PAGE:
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World’s most remote town that can only be reached by 6-day boat ride

World’s most remote town that can only be reached by 6-day boat ride

A town on an island in the middle of the South Atlantic is one of the most remote in the world and can only be reached by taking a six-day boat ride.

The settlement of Edinburgh of the High Seas is the single populated spot on the island of Tristan da Cunha, a tiny volcanic outcrop 6,000 miles south from London.

Tristan da Cunha is part of the Saint Helena, Ascension and Tristan da Cunha British Overseas Territory, an archipelago stretching for 2,000 miles in the southern Atlantic as a remnant of Britain’s maritime Empire.

Edinburgh of the High Seas is home to just over 300 people and boasts a local council, post office and a small port. The local emergency services consist of one Land Rover police car, one Land Rover ambulance and a Toyota fire service vehicle.

Amenities on the island consist of one local pub, the Albatross Bar, and two churches. The local NHS Camogli Hospital was rebuilt in 2017.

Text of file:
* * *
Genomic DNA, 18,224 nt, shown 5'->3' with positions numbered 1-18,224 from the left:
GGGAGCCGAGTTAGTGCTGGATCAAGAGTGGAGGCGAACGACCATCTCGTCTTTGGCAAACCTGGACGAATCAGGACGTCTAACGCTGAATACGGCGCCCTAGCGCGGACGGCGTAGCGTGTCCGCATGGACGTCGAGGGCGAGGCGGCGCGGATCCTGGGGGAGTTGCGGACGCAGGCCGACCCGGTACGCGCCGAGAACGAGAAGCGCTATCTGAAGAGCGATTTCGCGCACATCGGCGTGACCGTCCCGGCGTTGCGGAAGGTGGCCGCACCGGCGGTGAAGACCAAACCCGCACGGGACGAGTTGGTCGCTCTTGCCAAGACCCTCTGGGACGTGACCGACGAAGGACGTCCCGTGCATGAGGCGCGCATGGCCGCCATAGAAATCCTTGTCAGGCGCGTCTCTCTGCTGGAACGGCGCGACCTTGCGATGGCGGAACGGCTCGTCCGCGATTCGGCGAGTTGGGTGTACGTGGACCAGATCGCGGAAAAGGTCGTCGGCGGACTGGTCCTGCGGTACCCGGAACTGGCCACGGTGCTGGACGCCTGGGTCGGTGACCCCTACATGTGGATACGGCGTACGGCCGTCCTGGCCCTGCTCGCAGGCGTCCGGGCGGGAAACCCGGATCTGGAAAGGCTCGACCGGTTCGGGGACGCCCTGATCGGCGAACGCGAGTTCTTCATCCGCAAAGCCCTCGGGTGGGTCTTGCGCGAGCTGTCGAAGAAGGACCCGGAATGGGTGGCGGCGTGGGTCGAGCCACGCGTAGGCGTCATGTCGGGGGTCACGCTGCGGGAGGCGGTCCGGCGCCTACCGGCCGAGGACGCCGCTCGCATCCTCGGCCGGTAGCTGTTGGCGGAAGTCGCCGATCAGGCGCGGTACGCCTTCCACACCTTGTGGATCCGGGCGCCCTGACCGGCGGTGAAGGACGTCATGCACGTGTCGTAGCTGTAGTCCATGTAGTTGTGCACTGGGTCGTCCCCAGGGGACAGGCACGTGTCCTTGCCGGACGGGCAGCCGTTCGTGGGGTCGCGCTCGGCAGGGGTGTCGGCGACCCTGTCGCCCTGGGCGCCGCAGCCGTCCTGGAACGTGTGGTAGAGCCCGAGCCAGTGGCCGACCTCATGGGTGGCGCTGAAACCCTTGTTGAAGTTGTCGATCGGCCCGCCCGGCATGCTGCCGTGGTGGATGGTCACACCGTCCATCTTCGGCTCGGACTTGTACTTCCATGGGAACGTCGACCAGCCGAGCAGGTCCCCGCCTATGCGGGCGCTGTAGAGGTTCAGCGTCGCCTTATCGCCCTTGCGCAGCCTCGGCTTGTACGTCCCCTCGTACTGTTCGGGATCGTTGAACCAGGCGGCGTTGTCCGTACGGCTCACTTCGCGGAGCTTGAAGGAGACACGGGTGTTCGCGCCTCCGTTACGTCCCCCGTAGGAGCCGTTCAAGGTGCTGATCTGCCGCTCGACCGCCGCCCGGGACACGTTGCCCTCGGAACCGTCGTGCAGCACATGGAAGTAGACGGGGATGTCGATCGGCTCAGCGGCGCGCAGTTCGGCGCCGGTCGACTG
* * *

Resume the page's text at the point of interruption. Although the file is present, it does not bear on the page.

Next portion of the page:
According to the Tristan da Cunha website, Edinburgh of the High Seas is also home the world’s most remote school, St Mary’s, and children’s playground.

Other places of interest include the island’s own power station and scientific research base which monitors weather and nature around the region.

The UK Overseas Territories Association said the people of the island make a living from fishing for crustaceans in the bountiful ocean surrounding their home.

The UK OTA website states: “It is home to around 250 people, who earn their living from fishing for gourmet-quality lobster exported to Australasia, the USA and Europe; farming, handicrafts, conservation work and the sale to collectors of postage stamps and souvenir coins.

“It is possible to visit the island with permission from the Island Council and when berths are available. Cruise ships and yachts are encouraged to call, and stamps, first day covers, books and souvenirs are also available through the site, which is run in partnership with the Tristan da Cunha Association.”

The volanic island is seven miles across and rises sharply from the ocean. It is around 1,750 miles from Cape Town in South Africa and approximately 2,000 miles from South America.

In 1961 the eruption of the volcano, Queen Mary’s Peak, forced the evaction of the entire population before they were able to return in 1963.